While I didn’t grow up with a TV, I did occasionally get to watch the iconic, classic show, The Smurfs, especially at my grand parents’ house. Now my own kids have discovered it on Netflix and are enjoying it. Watching it the second time around I’ve noticed something peculiar: the word “smurf” and its various derivatives is used for everything. It is the primary verb, adjective, and adverb. And of course it’s a proper noun too.
I don’t think I would have paid this much mind except that I’ve seen the same thing happening in certain, largely reformed, church circles with the word “gospel.”
We have gospeled the gospel into every gospel-shaped corner of our gospel-centered ministries. We are gospel centered, gospel focused, gospel driven people who lead gospel initiatives to share the explicit gospel as part of our gospel project to do gospel centered discipleship so that people understand the gospel deeps and don’t believe any subversive gospels. Our pastors preach the gospel, but not the gospel according to The Simpsons, Coco Chanel, Peanuts, Dr. Seuss, Harry Potter, or J.R.R. Tolkien. We live gospel lives dealing with gospel issues (whatever those are). Ironically, gospel music is the one form of gospel we don’t really participate in much because it’s not very gospelly.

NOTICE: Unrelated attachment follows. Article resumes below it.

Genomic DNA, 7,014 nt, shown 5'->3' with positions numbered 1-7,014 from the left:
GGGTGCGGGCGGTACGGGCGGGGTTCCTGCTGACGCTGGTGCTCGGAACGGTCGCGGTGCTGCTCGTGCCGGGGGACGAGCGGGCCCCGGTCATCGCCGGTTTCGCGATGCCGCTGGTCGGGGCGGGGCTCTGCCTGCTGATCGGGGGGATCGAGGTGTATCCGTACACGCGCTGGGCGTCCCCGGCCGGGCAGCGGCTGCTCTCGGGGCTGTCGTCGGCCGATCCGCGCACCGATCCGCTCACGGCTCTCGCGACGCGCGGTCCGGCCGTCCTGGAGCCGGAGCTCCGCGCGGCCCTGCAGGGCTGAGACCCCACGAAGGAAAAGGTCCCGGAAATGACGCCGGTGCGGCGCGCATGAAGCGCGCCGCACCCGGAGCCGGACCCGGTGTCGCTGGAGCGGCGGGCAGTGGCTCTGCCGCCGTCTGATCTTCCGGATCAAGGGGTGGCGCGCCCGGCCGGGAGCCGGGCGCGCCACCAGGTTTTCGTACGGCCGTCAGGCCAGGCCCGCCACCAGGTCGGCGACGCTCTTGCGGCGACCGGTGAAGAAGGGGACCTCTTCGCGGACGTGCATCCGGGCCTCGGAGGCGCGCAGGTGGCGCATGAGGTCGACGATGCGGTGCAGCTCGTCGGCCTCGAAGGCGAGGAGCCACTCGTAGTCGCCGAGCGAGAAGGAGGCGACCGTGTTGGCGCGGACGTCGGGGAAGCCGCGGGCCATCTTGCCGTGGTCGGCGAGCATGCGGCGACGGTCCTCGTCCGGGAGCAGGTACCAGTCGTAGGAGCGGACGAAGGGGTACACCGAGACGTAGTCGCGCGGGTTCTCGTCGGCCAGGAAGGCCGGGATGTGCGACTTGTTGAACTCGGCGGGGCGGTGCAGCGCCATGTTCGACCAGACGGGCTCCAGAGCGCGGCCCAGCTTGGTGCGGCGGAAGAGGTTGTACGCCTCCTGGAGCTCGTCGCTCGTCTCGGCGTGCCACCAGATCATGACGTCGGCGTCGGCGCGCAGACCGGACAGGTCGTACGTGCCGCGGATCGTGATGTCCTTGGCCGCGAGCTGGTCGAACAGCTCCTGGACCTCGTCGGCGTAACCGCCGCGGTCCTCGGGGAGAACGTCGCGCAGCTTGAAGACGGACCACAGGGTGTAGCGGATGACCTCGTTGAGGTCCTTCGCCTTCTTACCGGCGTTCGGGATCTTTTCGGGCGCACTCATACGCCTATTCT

I assume you followed all that.
None of these efforts, publications, or verbiage cheapens or in any way detracts from the actual gospel. Each one, in fact, seeks to explain it clearly and put it into practice. However, when you add them all up what we have is a cliché instead of something profound. We’ve smurfed the term, gospel. If it means everything it doesn’t mean anything.
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